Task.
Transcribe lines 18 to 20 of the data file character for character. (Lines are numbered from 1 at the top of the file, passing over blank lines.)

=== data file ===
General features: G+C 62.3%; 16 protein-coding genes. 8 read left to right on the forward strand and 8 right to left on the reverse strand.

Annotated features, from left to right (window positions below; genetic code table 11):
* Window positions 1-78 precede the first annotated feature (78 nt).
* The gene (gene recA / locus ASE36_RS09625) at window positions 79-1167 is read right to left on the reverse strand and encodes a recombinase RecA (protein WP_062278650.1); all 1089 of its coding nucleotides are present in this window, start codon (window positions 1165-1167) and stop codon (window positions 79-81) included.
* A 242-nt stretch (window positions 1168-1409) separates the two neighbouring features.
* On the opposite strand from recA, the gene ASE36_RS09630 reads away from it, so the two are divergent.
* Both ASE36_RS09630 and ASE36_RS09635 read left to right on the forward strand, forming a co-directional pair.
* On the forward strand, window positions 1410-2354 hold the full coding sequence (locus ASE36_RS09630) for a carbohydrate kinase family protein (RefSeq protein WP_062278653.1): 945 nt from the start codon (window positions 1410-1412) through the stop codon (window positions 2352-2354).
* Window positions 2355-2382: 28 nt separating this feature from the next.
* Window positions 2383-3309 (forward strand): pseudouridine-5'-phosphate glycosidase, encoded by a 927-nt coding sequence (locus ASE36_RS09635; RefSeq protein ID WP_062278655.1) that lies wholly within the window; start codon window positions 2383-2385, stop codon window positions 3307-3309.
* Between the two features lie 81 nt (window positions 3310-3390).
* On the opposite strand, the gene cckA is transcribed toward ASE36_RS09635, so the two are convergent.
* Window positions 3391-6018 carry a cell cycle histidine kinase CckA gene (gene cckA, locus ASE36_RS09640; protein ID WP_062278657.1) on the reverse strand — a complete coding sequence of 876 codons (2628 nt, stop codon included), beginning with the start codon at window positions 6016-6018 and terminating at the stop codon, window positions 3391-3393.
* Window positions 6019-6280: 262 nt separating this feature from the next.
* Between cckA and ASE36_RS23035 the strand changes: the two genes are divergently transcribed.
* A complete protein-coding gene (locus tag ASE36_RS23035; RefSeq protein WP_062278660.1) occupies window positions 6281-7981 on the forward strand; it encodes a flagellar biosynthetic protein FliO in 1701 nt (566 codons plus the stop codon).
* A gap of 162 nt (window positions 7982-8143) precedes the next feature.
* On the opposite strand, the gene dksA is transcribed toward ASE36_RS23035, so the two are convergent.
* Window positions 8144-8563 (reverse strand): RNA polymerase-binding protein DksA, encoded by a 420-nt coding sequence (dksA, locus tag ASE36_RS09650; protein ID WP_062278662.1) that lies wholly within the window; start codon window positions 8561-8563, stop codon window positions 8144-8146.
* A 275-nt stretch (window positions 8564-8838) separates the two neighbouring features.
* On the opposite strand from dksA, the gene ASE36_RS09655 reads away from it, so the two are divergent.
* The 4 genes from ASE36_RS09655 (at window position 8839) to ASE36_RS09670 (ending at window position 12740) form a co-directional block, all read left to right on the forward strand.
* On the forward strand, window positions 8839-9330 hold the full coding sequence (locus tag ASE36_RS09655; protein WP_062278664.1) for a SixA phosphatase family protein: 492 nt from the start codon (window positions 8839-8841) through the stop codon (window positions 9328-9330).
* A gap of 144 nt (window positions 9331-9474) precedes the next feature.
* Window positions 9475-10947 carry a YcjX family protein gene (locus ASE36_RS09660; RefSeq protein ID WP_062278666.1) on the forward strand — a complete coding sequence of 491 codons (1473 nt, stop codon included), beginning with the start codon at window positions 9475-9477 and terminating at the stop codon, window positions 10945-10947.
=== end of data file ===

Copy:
* On the opposite strand, the gene dksA is transcribed toward ASE36_RS23035, so the two are convergent.
* Window positions 8144-8563 (reverse strand): RNA polymerase-binding protein DksA, encoded by a 420-nt coding sequence (dksA, locus tag ASE36_RS09650; protein ID WP_062278662.1) that lies wholly within the window; start codon window positions 8561-8563, stop codon window positions 8144-8146.
* A 275-nt stretch (window positions 8564-8838) separates the two neighbouring features.